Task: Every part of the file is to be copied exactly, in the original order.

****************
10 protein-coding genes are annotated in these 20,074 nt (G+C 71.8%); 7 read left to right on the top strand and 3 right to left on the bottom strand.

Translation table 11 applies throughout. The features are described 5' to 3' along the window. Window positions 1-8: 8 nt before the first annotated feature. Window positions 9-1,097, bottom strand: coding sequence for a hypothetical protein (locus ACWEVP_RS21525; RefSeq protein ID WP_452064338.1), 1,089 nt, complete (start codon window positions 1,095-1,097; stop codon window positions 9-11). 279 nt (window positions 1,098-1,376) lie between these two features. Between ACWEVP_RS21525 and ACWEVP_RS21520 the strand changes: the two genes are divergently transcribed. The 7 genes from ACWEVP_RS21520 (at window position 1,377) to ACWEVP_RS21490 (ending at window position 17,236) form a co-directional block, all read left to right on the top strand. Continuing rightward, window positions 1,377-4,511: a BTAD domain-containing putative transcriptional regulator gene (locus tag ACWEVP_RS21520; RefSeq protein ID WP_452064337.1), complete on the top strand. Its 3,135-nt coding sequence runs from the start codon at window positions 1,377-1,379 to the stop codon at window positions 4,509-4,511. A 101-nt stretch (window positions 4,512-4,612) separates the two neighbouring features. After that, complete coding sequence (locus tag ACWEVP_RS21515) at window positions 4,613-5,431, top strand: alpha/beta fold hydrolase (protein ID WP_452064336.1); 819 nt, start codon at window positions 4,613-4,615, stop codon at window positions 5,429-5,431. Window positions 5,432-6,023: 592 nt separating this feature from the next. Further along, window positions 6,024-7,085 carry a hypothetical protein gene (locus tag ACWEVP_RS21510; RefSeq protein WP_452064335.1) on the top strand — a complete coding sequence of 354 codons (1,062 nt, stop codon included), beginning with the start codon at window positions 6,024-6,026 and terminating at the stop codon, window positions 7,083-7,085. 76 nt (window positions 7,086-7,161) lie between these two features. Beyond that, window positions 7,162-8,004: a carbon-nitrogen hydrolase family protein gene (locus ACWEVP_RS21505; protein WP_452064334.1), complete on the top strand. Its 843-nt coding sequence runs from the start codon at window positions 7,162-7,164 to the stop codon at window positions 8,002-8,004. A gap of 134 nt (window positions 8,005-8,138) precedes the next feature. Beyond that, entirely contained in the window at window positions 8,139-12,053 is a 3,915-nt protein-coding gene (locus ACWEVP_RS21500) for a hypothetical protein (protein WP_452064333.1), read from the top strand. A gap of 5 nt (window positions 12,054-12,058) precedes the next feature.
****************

10 protein-coding genes are annotated in these 20,074 nt (G+C 71.8%); 7 read left to right on the top strand and 3 right to left on the bottom strand.

Translation table 11 applies throughout. The features are described 5' to 3' along the window. Window positions 1-8: 8 nt before the first annotated feature. Window positions 9-1,097, bottom strand: coding sequence for a hypothetical protein (locus ACWEVP_RS21525; RefSeq protein ID WP_452064338.1), 1,089 nt, complete (start codon window positions 1,095-1,097; stop codon window positions 9-11). 279 nt (window positions 1,098-1,376) lie between these two features. Between ACWEVP_RS21525 and ACWEVP_RS21520 the strand changes: the two genes are divergently transcribed. The 7 genes from ACWEVP_RS21520 (at window position 1,377) to ACWEVP_RS21490 (ending at window position 17,236) form a co-directional block, all read left to right on the top strand. Continuing rightward, window positions 1,377-4,511: a BTAD domain-containing putative transcriptional regulator gene (locus tag ACWEVP_RS21520; RefSeq protein ID WP_452064337.1), complete on the top strand. Its 3,135-nt coding sequence runs from the start codon at window positions 1,377-1,379 to the stop codon at window positions 4,509-4,511. A 101-nt stretch (window positions 4,512-4,612) separates the two neighbouring features. After that, complete coding sequence (locus tag ACWEVP_RS21515) at window positions 4,613-5,431, top strand: alpha/beta fold hydrolase (protein ID WP_452064336.1); 819 nt, start codon at window positions 4,613-4,615, stop codon at window positions 5,429-5,431. Window positions 5,432-6,023: 592 nt separating this feature from the next. Further along, window positions 6,024-7,085 carry a hypothetical protein gene (locus tag ACWEVP_RS21510; RefSeq protein WP_452064335.1) on the top strand — a complete coding sequence of 354 codons (1,062 nt, stop codon included), beginning with the start codon at window positions 6,024-6,026 and terminating at the stop codon, window positions 7,083-7,085. 76 nt (window positions 7,086-7,161) lie between these two features. Beyond that, window positions 7,162-8,004: a carbon-nitrogen hydrolase family protein gene (locus ACWEVP_RS21505; protein WP_452064334.1), complete on the top strand. Its 843-nt coding sequence runs from the start codon at window positions 7,162-7,164 to the stop codon at window positions 8,002-8,004. A gap of 134 nt (window positions 8,005-8,138) precedes the next feature. Beyond that, entirely contained in the window at window positions 8,139-12,053 is a 3,915-nt protein-coding gene (locus ACWEVP_RS21500) for a hypothetical protein (protein WP_452064333.1), read from the top strand. A gap of 5 nt (window positions 12,054-12,058) precedes the next feature.